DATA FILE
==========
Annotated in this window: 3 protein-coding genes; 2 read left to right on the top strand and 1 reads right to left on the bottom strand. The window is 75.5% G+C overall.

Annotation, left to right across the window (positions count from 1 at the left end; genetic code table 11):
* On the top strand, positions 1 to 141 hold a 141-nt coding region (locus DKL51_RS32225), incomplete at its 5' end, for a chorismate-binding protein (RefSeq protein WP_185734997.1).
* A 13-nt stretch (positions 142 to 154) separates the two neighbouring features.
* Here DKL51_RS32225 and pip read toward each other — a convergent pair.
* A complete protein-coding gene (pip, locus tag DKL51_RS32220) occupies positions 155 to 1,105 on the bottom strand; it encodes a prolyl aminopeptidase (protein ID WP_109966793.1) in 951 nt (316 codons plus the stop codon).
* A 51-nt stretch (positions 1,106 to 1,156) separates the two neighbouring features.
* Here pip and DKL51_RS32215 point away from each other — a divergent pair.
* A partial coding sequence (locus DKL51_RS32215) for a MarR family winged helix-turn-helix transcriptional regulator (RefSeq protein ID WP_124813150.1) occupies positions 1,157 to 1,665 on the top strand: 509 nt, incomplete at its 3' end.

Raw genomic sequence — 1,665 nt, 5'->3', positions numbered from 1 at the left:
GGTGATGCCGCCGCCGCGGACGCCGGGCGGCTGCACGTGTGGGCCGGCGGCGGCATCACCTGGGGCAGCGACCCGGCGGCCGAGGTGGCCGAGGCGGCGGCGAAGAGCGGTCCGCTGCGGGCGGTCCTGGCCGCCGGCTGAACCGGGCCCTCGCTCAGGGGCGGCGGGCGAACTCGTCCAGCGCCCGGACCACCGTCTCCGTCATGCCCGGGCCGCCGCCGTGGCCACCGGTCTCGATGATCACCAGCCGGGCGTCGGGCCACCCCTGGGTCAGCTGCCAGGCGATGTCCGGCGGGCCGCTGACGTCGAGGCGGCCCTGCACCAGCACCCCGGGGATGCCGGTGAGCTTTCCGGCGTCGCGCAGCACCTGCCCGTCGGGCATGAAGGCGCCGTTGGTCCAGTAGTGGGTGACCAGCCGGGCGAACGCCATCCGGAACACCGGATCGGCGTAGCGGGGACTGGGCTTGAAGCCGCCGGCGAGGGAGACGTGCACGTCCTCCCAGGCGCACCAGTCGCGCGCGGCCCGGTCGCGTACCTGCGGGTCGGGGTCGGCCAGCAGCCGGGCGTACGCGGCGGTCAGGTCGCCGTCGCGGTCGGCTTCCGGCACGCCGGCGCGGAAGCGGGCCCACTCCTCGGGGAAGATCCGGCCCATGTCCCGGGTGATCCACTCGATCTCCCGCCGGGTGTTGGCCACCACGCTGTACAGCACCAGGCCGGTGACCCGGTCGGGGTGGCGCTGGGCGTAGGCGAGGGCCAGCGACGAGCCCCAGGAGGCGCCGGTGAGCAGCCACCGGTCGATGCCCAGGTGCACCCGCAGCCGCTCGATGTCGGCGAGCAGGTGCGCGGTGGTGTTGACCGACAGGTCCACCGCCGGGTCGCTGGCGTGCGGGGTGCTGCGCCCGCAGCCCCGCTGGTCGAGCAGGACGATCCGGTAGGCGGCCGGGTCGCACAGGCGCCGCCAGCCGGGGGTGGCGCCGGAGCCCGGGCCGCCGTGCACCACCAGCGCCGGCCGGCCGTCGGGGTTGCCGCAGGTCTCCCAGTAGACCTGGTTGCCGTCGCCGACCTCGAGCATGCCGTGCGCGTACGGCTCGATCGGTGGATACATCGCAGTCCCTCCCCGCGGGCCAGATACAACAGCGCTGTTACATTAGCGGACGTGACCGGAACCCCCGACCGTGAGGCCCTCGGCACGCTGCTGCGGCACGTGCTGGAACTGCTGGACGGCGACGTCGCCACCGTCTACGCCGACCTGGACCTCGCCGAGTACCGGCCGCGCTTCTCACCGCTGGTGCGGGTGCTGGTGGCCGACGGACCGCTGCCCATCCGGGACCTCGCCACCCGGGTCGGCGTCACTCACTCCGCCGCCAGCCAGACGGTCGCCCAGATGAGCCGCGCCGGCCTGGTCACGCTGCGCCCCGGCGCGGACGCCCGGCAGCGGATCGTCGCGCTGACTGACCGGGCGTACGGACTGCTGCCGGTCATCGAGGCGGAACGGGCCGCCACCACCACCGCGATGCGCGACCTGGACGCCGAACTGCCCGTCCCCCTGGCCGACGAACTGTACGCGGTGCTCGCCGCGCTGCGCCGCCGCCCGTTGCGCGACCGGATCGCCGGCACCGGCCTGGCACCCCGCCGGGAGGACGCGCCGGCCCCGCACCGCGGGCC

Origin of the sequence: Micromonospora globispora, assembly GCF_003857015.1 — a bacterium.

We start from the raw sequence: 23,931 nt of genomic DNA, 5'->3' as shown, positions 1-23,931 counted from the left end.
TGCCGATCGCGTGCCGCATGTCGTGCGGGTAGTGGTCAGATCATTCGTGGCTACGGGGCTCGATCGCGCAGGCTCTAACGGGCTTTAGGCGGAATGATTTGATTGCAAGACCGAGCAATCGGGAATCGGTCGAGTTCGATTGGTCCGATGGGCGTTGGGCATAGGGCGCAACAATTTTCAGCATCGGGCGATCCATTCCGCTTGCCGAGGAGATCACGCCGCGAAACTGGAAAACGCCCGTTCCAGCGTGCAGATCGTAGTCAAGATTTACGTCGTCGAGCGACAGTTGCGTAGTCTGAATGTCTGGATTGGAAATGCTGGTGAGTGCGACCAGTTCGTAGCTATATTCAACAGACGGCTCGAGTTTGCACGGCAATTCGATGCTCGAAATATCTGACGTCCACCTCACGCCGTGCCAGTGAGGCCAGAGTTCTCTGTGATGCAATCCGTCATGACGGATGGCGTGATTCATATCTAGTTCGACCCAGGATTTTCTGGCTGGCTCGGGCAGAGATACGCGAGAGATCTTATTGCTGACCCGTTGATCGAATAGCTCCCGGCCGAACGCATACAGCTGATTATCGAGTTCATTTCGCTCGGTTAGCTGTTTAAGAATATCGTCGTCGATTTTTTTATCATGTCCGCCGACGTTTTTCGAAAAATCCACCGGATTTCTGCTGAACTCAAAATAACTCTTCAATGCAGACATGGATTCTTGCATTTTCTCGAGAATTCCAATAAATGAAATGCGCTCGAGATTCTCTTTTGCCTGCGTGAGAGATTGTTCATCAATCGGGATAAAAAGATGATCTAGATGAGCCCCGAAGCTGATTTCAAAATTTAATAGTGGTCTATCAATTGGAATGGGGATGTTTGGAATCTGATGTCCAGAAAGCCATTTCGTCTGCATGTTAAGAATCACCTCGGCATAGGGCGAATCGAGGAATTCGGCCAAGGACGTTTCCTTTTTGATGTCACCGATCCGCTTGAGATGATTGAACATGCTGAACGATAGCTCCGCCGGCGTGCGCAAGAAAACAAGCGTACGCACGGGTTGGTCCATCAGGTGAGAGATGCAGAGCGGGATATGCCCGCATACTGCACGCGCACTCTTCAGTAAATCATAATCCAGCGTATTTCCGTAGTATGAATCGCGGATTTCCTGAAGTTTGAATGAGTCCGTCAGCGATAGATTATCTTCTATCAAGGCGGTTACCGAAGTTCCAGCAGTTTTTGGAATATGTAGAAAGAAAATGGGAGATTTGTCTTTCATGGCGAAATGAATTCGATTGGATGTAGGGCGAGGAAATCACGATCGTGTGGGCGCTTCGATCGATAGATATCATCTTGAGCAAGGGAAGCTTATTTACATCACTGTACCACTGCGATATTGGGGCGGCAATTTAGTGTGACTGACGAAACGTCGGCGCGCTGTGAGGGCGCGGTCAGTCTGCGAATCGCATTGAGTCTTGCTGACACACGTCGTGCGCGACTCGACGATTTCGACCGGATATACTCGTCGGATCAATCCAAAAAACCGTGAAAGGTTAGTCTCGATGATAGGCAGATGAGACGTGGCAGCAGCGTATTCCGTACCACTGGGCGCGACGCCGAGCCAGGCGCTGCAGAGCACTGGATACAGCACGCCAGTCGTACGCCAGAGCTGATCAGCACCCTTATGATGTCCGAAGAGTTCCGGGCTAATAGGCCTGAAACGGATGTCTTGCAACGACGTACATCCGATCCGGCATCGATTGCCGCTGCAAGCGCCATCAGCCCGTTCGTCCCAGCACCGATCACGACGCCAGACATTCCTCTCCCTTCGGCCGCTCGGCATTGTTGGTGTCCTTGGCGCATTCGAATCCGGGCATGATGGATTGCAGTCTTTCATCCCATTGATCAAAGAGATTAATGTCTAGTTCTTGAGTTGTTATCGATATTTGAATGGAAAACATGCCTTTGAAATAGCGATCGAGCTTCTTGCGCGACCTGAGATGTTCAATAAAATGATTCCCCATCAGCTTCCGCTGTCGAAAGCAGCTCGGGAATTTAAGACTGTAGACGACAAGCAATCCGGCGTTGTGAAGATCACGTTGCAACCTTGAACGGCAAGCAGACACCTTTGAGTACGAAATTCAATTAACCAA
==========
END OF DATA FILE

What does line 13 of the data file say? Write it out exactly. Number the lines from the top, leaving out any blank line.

We start from the raw sequence: 23,931 nt of genomic DNA, 5'->3' as shown, positions 1-23,931 counted from the left end.